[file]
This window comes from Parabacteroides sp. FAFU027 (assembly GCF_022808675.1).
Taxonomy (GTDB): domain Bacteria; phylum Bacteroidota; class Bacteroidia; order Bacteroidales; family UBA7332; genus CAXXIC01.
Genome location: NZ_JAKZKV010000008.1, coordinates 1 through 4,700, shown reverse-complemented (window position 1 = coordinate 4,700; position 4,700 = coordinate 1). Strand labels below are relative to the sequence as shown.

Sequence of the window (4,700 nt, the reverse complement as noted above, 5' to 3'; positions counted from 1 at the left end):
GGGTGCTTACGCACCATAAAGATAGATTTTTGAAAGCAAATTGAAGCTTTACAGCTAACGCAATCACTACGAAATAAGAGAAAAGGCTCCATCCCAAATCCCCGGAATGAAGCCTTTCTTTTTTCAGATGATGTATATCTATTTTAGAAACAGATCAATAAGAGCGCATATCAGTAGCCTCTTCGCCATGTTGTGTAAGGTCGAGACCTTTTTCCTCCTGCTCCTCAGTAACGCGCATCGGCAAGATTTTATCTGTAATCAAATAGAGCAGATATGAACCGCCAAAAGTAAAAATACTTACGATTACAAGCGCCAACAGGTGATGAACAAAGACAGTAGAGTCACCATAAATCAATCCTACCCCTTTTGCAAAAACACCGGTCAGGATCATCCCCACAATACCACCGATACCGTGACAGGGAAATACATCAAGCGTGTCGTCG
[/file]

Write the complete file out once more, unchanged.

This window comes from Parabacteroides sp. FAFU027 (assembly GCF_022808675.1).
Taxonomy (GTDB): domain Bacteria; phylum Bacteroidota; class Bacteroidia; order Bacteroidales; family UBA7332; genus CAXXIC01.
Genome location: NZ_JAKZKV010000008.1, coordinates 1 through 4,700, shown reverse-complemented (window position 1 = coordinate 4,700; position 4,700 = coordinate 1). Strand labels below are relative to the sequence as shown.

Sequence of the window (4,700 nt, the reverse complement as noted above, 5' to 3'; positions counted from 1 at the left end):
GGGTGCTTACGCACCATAAAGATAGATTTTTGAAAGCAAATTGAAGCTTTACAGCTAACGCAATCACTACGAAATAAGAGAAAAGGCTCCATCCCAAATCCCCGGAATGAAGCCTTTCTTTTTTCAGATGATGTATATCTATTTTAGAAACAGATCAATAAGAGCGCATATCAGTAGCCTCTTCGCCATGTTGTGTAAGGTCGAGACCTTTTTCCTCCTGCTCCTCAGTAACGCGCATCGGCAAGATTTTATCTGTAATCAAATAGAGCAGATATGAACCGCCAAAAGTAAAAATACTTACGATTACAAGCGCCAACAGGTGATGAACAAAGACAGTAGAGTCACCATAAATCAATCCTACCCCTTTTGCAAAAACACCGGTCAGGATCATCCCCACAATACCACCGATACCGTGACAGGGAAATACATCAAGCGTGTCGTCG